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Response to the GOsC Consultations on Draft Guidance about Professional Behaviours and Fitness to Practise

11 Apr 2017
  • Consultation Responses

Response to the General Osteopathic Council Consultations on Draft Guidance about Professional Behaviours and Fitness to Practise for Osteopathic Students and Draft Guidance for Osteopathic Educational Institutions

General comments on the guidance

We welcome the opportunity to comment on both the draft guidance about Professional Behaviours and Fitness to Practise for Osteopathic Students and the draft guidance for Osteopathic Educational Institutions. We have made some general comments which relate to both pieces of guidance and then some specific points on each piece of guidance separately with reference to the consultation questions where relevant.

We remain supportive of the General Osteopathic Council's approach to ensure public protection through the provision of guidance for students and an obligation for educational institutions to fully supervise student practice until a recognised qualification has been awarded and a student can become a registered professional.

As students are in a different position pre-registration and do not face the same penalties for misconduct in terms of being removed from the register, we would suggest that it would be helpful for the guidance to more clearly outline upfront the purpose of Fitness to Practise (FtP) for students as distinct from registrants.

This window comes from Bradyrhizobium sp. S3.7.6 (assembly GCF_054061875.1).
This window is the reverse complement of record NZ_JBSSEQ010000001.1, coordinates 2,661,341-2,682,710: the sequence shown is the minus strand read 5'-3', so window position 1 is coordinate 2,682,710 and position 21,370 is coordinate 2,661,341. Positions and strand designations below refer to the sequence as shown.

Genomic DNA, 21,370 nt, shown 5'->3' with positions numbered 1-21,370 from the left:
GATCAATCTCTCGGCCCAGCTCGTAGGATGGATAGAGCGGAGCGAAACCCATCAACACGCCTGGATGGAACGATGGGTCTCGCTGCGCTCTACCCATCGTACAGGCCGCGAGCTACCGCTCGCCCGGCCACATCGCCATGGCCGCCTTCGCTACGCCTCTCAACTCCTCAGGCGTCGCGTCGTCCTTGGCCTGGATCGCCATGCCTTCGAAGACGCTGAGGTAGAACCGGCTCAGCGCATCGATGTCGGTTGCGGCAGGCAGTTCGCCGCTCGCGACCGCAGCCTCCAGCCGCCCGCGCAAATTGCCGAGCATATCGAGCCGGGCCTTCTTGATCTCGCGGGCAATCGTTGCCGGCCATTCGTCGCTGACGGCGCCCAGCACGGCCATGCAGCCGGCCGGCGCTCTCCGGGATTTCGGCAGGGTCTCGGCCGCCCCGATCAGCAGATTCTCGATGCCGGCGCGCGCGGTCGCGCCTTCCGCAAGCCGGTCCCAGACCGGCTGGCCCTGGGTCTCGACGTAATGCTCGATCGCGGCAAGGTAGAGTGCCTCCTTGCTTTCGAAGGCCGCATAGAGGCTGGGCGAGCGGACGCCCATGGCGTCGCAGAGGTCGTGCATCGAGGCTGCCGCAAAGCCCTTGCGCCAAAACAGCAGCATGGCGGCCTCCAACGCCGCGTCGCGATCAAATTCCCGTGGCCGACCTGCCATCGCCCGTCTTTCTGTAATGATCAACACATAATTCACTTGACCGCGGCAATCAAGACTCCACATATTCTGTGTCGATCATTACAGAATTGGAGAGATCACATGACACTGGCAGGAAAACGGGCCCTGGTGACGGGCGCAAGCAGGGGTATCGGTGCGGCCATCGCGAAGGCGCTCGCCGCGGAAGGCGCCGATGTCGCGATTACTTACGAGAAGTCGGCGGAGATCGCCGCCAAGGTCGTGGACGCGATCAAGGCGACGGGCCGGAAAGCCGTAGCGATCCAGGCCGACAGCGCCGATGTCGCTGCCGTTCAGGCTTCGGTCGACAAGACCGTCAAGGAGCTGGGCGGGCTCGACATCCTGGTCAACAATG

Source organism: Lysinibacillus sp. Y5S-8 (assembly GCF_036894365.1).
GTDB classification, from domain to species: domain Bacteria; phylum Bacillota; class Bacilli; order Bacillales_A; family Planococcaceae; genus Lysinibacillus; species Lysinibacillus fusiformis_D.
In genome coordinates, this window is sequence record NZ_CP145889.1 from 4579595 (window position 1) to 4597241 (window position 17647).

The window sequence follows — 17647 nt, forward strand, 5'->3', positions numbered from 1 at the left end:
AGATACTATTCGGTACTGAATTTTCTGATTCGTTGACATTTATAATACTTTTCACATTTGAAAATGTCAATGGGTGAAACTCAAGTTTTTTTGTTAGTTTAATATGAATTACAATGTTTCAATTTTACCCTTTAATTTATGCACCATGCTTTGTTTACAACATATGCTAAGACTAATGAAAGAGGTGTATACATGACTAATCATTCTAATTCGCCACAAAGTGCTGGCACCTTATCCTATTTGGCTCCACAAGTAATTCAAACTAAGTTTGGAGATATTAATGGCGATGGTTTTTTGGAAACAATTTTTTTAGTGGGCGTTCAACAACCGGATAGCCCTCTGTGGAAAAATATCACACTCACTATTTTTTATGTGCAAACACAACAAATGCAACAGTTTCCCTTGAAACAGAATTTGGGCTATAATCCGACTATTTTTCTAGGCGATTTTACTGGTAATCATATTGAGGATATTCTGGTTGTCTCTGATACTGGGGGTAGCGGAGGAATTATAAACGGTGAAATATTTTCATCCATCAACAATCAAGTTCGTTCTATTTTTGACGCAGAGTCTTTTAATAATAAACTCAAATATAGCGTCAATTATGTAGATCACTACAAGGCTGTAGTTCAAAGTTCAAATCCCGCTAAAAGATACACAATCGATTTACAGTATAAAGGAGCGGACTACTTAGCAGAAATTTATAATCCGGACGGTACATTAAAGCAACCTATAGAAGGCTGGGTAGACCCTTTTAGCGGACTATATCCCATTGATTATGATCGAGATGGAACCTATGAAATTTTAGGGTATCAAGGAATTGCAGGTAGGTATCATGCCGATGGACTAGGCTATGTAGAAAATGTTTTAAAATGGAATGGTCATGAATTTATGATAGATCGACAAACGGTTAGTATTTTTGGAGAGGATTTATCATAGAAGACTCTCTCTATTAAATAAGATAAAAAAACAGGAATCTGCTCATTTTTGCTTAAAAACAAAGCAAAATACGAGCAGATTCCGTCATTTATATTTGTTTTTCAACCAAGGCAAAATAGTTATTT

We are very supportive of the addition of references to the duty of candour in the guidance for students but would suggest that this should also be in the guidance for educational institutions. More detail on why this requirement for a duty of candour is important would also be useful to ensure that the issue is taken seriously and becomes embedded into students’ practice before and after they become registrants.

We would agree that further detail may be useful on the issue of maintaining boundaries between students practising on each other and the implications of this. We would also highlight the importance of referencing the effect that breach of boundaries with patients can have on the public’s trust in health professionals at large. 

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